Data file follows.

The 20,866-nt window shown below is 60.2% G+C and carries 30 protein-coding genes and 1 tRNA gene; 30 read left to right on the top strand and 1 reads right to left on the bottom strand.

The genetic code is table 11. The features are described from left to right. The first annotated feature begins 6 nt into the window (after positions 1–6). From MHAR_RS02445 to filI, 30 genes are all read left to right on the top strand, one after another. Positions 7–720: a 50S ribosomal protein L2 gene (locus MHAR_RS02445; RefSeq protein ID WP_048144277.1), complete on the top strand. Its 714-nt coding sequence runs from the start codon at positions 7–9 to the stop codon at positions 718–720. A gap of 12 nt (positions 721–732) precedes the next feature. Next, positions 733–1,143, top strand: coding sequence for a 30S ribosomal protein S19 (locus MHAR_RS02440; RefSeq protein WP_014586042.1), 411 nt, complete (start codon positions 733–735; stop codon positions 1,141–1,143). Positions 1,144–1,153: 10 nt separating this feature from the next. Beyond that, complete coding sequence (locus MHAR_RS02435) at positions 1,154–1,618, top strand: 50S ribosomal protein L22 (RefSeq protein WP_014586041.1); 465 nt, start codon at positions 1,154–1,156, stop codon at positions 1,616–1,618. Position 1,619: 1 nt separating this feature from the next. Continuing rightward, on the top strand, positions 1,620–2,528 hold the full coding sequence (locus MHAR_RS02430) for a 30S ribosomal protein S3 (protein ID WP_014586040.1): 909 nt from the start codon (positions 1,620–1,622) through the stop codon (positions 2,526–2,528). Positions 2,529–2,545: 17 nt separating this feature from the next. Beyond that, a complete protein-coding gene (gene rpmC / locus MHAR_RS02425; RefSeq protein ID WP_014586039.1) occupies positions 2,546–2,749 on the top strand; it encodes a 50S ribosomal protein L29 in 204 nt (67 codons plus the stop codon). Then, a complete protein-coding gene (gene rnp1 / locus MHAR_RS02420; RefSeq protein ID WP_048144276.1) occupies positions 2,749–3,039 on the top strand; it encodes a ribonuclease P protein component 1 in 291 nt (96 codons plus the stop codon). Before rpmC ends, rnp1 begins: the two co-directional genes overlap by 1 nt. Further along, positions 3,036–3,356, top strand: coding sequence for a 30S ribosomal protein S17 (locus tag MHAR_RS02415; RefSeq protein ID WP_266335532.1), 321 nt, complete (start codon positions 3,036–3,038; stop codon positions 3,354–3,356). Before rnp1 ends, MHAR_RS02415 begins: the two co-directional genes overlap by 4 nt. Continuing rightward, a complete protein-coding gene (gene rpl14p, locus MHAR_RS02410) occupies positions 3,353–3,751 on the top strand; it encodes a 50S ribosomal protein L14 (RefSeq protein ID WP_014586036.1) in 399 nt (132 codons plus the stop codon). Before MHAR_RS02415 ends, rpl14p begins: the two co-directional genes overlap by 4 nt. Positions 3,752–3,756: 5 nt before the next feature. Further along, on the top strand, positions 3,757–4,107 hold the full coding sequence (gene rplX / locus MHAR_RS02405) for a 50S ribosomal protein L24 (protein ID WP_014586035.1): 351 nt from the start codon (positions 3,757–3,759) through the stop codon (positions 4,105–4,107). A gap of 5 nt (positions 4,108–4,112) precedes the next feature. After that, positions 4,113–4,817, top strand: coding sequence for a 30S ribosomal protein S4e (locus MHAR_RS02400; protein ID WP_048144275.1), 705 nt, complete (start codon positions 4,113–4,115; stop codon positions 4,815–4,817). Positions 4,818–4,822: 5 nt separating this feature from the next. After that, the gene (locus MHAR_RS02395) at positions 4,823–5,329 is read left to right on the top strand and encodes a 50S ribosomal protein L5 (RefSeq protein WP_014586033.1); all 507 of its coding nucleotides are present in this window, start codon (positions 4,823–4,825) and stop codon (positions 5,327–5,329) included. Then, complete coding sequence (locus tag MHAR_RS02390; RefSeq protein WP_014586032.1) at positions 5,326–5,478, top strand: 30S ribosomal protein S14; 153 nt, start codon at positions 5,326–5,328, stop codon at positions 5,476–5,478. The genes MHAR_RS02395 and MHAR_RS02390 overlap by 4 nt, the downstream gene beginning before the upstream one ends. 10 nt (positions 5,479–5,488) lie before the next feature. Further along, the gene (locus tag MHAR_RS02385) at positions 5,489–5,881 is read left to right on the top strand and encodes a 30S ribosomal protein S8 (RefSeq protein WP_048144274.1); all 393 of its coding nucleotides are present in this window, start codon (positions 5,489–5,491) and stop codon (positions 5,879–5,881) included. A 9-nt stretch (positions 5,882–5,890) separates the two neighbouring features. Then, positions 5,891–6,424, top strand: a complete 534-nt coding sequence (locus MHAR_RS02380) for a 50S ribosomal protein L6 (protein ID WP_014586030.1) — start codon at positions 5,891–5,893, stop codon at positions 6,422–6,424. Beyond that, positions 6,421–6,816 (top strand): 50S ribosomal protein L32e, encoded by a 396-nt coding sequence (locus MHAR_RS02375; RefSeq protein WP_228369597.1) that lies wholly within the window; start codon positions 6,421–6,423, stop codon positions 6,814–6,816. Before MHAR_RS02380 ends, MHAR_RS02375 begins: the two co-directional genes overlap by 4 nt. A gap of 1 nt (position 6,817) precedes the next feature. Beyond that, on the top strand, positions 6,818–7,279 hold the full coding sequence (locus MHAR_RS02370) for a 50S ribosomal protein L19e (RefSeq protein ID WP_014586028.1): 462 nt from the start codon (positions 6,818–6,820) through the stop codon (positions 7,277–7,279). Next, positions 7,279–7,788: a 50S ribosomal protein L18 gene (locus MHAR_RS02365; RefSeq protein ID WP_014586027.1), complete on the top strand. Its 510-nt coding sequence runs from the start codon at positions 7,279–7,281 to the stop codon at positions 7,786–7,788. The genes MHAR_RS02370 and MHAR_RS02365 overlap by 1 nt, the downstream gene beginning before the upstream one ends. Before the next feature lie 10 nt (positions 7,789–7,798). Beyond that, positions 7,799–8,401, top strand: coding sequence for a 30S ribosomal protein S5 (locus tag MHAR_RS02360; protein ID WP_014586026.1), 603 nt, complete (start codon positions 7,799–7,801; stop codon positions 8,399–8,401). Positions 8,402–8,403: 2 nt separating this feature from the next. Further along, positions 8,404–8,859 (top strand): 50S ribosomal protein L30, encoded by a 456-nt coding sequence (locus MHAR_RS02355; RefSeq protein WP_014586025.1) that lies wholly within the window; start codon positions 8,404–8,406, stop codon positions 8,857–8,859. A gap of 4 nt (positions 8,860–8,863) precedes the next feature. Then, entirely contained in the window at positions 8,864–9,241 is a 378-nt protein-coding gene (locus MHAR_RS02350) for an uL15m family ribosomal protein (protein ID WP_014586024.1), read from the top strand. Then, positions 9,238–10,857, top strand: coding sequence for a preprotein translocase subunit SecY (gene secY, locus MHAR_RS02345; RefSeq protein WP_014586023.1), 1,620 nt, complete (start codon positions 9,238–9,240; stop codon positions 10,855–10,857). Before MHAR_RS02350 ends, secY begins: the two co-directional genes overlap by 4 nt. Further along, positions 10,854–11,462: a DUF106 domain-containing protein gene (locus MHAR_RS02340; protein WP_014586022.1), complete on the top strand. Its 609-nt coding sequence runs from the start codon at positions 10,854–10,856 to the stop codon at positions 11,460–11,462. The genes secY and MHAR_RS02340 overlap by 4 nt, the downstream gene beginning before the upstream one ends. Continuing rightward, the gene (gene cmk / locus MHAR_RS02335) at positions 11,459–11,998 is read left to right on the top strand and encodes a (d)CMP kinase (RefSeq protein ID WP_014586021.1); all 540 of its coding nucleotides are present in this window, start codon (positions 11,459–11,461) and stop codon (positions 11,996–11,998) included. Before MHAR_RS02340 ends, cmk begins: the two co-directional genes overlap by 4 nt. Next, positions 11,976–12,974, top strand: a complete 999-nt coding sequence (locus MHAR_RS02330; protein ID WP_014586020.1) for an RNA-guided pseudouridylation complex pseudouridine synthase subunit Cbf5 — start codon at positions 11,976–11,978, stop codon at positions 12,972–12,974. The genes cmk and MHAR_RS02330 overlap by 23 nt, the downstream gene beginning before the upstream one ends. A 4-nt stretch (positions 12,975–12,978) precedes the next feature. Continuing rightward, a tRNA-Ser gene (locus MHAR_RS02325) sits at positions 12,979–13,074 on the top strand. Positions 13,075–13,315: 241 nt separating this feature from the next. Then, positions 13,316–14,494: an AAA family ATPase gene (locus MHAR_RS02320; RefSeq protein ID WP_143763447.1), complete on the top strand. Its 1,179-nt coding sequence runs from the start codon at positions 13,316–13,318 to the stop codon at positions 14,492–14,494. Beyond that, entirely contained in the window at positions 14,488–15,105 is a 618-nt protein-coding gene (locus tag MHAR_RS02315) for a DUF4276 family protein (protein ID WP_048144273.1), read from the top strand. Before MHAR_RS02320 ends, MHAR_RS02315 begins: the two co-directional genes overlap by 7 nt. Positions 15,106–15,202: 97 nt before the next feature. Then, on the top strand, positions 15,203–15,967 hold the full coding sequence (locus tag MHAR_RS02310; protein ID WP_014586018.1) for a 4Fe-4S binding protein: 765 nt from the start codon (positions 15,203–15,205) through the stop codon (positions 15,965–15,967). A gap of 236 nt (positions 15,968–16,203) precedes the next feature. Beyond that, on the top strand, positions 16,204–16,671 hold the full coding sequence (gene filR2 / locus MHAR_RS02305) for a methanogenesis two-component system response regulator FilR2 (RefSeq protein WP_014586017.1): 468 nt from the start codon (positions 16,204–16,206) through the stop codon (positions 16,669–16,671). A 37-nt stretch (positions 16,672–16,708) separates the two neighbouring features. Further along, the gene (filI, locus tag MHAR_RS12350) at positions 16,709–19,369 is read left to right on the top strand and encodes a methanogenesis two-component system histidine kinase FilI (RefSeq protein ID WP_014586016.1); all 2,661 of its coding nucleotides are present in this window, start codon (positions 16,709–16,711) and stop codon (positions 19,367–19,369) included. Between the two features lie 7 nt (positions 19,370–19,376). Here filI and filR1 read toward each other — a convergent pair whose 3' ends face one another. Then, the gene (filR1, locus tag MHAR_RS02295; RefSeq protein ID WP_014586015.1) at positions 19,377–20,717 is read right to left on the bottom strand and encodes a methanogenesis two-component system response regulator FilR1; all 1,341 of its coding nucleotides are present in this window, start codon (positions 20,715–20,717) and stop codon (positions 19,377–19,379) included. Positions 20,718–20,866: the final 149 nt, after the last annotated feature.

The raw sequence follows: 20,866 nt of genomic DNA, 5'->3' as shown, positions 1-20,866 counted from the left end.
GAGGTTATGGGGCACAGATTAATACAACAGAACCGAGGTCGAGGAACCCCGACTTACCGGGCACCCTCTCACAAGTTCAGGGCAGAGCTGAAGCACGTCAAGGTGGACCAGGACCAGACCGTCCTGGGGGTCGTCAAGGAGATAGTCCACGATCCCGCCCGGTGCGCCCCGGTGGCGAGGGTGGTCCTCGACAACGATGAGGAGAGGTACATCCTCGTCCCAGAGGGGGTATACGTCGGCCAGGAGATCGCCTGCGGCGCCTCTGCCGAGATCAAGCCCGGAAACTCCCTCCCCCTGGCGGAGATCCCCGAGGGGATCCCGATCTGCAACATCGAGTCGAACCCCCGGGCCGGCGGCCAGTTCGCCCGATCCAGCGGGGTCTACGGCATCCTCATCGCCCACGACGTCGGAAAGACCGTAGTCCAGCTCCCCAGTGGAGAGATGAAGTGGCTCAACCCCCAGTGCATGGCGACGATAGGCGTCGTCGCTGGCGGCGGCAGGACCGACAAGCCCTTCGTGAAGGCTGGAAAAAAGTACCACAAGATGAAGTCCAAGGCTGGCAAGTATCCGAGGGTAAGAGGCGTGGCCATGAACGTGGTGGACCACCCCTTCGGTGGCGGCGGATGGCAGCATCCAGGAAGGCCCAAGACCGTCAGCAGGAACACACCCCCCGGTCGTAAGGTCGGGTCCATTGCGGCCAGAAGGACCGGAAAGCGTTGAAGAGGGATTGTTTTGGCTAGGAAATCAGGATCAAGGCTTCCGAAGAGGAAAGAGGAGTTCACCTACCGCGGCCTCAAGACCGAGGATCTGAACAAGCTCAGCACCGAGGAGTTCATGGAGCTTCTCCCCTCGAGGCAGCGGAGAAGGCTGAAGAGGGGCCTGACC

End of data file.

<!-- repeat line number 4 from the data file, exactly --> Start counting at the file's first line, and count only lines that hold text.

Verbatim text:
GAGGTTATGGGGCACAGATTAATACAACAGAACCGAGGTCGAGGAACCCCGACTTACCGGGCACCCTCTCACAAGTTCAGGGCAGAGCTGAAGCACGTCAAGGTGGACCAGGACCAGACCGTCCTGGGGGTCGTCAAGGAGATAGTCCACGATCCCGCCCGGTGCGCCCCGGTGGCGAGGGTGGTCCTCGACAACGATGAGGAGAGGTACATCCTCGTCCCAGAGGGGGTATACGTCGGCCAGGAGATCGCCTGCGGCGCCTCTGCCGAGATCAAGCCCGGAAACTCCCTCCCCCTGGCGGAGATCCCCGAGGGGATCCCGATCTGCAACATCGAGTCGAACCCCCGGGCCGGCGGCCAGTTCGCCCGATCCAGCGGGGTCTACGGCATCCTCATCGCCCACGACGTCGGAAAGACCGTAGTCCAGCTCCCCAGTGGAGAGATGAAGTGGCTCAACCCCCAGTGCATGGCGACGATAGGCGTCGTCGCTGGCGGCGGCAGGACCGACAAGCCCTTCGTGAAGGCTGGAAAAAAGTACCACAAGATGAAGTCCAAGGCTGGCAAGTATCCGAGGGTAAGAGGCGTGGCCATGAACGTGGTGGACCACCCCTTCGGTGGCGGCGGATGGCAGCATCCAGGAAGGCCCAAGACCGTCAGCAGGAACACACCCCCCGGTCGTAAGGTCGGGTCCATTGCGGCCAGAAGGACCGGAAAGCGTTGAAGAGGGATTGTTTTGGCTAGGAAATCAGGATCAAGGCTTCCGAAGAGGAAAGAGGAGTTCACCTACCGCGGCCTCAAGACCGAGGATCTGAACAAGCTCAGCACCGAGGAGTTCATGGAGCTTCTCCCCTCGAGGCAGCGGAGAAGGCTGAAGAGGGGCCTGACC